Derek Walcott’s ‘XIV’ is a beautiful poem featuring the theme of childhood. This poem is chiefly monotonic yet there is a sense of happiness when readers understand the poet’s mood. Walcott is pleased to remember those glorious days when he along with his twin brother gathered around their mother to listen to stories. Their mother was like the lamplight of their childhood days. Through this poem, Walcott celebrates the glorious past of his life that formed the backbone of his future days.
Explore XIV: With the frenzy of an old snake shedding its skin
‘XIV’ by Derek Walcott is a lyrical poem that provides a glimpse into the poet’s childhood days. Walcott beautifully presents how he revisits the past.
This poem begins in a metaphorical manner. The poet Walcott comparing him to a snake depicts how he looks back on his childhood days. He goes on to present various imagery to paint a picture of his childhood home. The description provides a hint to the financial state of those who lived in that area including the poet’s family as well. Walcott mainly describes how they listened to his mother’s stories in the evening by gathering around the lamplight. Those memories still make him nostalgic, a little bit sad too.
You can read the full poem here.
The poem ‘XIV’ is written in free verse and it is mainly a lyrical poem that taps on the themes of childhood, memory, and togetherness. This poem is structurally a poem without any specific rhyme scheme or meter. The flow depends on the placement of words and internal rhythms. However, readers can find the use of slant rhymes in a few instances. For example, the last three lines of the poem ends with the similar sound, “s”. The poem is mostly composed of the iambic meter with a few variations. But, there is no set metrical pattern in this poem.
The major Literary devices of Walcott’s poem are mentioned below with a few examples.
- Metaphor: The metaphors of this piece include “frenzy of an old snake,” “speckled road,” “eyelids of that mimosa,” “She was the lamplight,” etc.
- Alliteration: “the speckled road, scored with ruts, smelling of mold,” “shadows stood up,” etc.
- Imagery: “speckled road” (visual imagery), “smelling of mold” (olfactory imagery), “eyelids of that mimosa” (sensory imagery), etc.
- Personification: “lamplight glowed through the ribs,” “the eyelids of that mimosa,” etc.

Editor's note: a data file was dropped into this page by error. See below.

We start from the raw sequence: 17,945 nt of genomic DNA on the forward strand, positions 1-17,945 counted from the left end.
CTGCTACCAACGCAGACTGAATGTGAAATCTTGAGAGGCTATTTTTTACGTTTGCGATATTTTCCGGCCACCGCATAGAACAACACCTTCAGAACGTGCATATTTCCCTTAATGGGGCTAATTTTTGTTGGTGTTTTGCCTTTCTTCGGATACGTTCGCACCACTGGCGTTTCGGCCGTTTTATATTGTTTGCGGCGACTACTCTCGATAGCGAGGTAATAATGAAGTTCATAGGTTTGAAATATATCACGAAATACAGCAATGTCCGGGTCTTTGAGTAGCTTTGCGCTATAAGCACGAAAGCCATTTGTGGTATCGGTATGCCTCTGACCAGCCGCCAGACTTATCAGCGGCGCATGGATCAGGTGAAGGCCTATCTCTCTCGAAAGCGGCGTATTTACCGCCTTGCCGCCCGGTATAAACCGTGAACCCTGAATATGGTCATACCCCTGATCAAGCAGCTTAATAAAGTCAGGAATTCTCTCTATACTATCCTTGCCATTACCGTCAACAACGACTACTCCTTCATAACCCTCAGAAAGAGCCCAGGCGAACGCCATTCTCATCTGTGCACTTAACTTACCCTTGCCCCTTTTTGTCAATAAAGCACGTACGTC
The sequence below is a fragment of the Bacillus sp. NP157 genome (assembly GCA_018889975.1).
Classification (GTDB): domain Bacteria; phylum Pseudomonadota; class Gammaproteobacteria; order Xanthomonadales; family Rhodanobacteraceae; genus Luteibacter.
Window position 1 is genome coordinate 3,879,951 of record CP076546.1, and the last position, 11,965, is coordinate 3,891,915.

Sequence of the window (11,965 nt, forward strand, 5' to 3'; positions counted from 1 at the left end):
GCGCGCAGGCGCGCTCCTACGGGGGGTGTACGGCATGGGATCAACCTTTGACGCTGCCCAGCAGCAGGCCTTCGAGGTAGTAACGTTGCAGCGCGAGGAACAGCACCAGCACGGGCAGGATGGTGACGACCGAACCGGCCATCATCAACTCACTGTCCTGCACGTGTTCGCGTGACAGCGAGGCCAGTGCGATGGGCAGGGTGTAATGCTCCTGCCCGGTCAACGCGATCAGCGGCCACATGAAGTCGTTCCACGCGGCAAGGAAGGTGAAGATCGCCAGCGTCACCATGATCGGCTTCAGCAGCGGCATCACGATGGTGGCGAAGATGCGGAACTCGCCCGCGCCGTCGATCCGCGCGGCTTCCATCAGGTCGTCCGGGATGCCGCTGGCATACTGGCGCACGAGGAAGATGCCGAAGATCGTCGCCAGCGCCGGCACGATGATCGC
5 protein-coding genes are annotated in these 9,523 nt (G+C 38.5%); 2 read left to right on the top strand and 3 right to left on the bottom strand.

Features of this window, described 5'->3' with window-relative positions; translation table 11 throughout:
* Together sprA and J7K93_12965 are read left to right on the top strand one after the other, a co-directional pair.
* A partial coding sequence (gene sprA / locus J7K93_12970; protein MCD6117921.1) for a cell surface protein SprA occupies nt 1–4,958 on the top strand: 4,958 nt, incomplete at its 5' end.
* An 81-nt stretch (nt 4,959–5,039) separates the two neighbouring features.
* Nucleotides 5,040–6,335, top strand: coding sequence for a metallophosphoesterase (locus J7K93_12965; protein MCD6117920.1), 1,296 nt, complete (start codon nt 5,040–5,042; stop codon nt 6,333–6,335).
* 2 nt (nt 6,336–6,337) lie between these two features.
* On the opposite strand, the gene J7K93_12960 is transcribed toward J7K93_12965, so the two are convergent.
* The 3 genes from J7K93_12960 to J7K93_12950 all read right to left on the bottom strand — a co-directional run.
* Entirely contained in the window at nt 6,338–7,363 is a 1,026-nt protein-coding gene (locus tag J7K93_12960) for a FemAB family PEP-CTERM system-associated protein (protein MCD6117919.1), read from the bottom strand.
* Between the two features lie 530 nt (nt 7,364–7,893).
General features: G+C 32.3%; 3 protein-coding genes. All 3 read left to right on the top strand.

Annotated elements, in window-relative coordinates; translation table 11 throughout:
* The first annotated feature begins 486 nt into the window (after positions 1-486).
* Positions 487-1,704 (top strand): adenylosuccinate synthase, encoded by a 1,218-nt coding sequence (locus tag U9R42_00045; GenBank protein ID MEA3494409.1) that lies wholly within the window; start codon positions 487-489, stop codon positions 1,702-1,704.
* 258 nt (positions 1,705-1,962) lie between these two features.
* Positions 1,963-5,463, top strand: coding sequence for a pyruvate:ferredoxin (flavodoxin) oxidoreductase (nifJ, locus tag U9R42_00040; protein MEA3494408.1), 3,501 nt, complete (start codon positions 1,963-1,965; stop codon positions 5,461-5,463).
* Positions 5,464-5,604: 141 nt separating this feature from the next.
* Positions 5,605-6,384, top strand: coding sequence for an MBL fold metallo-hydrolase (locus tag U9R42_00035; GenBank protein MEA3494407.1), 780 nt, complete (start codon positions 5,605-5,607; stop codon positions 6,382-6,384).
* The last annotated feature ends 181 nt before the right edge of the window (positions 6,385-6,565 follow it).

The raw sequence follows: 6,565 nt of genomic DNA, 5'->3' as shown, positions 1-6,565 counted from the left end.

- Enjambment: It occurs throughout the poem. For example: “twisted on itself and reentered the forest/ where the dasheen leaves thicken and folk stories begin.”
With the frenzy of an old snake shedding its skin,
where the dasheen leaves thicken and folk stories begin.
Derek Walcott’s ‘XIV’ begins metaphorically. Walcott presents an image of an old snake that sheds its old skin and renews its journey. Here, the “old snake” is a metaphor for the poet’s older self. He feels rejuvenated like the new-skinned snake whenever he revisits the speckled road.
The road is scored with ruts or long deep tracks by repetitive movement. This road is none other than the memory lane on which the poetic person often takes a leisurely stroll. While walking he can smell the scent of “mold”. It is another metaphor for old memories. Through the use of such imagery, Walcott adds a flavor of oldness to these lines.
The road twists at a certain distance and reenters the forest. This “forest” is a metaphor for the memories related to the poet’s childhood. The dasheen leaves thicken as a traveler enters the forest. Here, “dasheen” is a West Indian term for a tropical plant with large leaves.
The speaker informs readers that the forest is the place where folk stories begin. It can be a reference to the stories that the poet’s mother usually told them at night. Besides, it can also be a reference to the folk stories of Walcott’s native land that bear the mark of his cultural identity. Thus, the “forest” is a symbol of cultural heritage.
Sunset would threaten us as we climbed closer
called Ti-Marie; then — lucent as paper lanterns,
From this section, Walcott’s persona shifts from the preliminary description and directly jumps to the main theme of the poem. The speaker is not alone. It seems he is with his brother and sister. They walked down memory lane. As they climbed closer to their childhood house by the asphalt hill road, old familiar scenes greeted them warmly.
With awe, they savored how the old yam vines wrangled over gutters. There is olfactory imagery in this phrase “the dark reek of moss”. This phrase depicts the smell of moss, grown in the damp corners of old houses. In this way, Walcott creates a nostalgic mood in the text by using imagery and metaphor.